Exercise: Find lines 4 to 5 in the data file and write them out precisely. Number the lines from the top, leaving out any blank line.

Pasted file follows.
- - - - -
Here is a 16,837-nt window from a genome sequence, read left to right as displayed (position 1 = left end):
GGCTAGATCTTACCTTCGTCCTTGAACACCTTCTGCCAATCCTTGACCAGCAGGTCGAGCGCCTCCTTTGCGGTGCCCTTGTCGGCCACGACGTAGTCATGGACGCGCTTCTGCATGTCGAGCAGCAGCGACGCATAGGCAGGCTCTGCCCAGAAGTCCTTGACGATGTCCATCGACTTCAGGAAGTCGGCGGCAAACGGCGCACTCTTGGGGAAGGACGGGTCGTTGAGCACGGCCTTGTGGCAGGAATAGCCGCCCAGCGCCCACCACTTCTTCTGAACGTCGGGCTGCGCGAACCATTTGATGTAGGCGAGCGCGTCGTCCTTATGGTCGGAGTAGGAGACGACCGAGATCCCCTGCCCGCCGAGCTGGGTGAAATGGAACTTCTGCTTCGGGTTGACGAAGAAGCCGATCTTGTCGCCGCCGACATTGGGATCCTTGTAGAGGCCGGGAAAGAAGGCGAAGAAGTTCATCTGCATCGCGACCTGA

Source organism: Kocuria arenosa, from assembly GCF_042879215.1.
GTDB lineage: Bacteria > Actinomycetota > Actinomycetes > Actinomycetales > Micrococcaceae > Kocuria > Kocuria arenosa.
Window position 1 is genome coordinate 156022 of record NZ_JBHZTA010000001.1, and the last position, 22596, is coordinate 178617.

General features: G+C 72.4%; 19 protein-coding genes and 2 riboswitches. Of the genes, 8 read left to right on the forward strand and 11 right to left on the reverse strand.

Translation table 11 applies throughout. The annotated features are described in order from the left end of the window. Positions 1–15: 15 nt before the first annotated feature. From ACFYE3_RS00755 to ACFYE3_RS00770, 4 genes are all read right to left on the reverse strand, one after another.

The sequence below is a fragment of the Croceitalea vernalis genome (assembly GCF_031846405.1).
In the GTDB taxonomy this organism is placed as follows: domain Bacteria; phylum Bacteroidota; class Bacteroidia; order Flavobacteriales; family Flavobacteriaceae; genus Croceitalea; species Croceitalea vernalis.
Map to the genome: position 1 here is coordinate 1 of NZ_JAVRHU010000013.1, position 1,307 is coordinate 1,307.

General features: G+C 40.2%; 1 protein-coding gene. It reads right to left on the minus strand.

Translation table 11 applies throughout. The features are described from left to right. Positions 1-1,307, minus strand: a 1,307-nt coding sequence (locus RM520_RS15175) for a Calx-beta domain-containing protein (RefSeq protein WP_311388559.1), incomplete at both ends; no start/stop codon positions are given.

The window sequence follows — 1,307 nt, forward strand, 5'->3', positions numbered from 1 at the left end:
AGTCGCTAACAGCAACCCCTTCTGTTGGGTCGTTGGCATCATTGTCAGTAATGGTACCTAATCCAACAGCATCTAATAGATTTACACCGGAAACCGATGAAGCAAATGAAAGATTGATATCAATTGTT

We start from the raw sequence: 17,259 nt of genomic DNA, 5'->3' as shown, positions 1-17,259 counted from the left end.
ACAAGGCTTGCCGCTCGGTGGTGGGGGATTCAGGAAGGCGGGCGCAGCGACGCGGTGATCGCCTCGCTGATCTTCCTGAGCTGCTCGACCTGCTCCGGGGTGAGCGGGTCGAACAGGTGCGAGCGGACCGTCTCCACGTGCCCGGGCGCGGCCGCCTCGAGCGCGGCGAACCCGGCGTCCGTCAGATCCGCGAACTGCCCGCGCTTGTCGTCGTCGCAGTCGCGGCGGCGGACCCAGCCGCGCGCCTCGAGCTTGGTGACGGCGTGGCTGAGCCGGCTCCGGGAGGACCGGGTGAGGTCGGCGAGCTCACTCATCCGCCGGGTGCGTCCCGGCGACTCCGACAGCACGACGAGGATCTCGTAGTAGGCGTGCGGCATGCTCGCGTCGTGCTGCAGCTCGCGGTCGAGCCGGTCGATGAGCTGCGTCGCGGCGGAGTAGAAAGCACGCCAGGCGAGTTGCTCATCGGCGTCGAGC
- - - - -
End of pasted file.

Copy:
GTDB lineage: Bacteria > Actinomycetota > Actinomycetes > Actinomycetales > Micrococcaceae > Kocuria > Kocuria arenosa.
Window position 1 is genome coordinate 156022 of record NZ_JBHZTA010000001.1, and the last position, 22596, is coordinate 178617.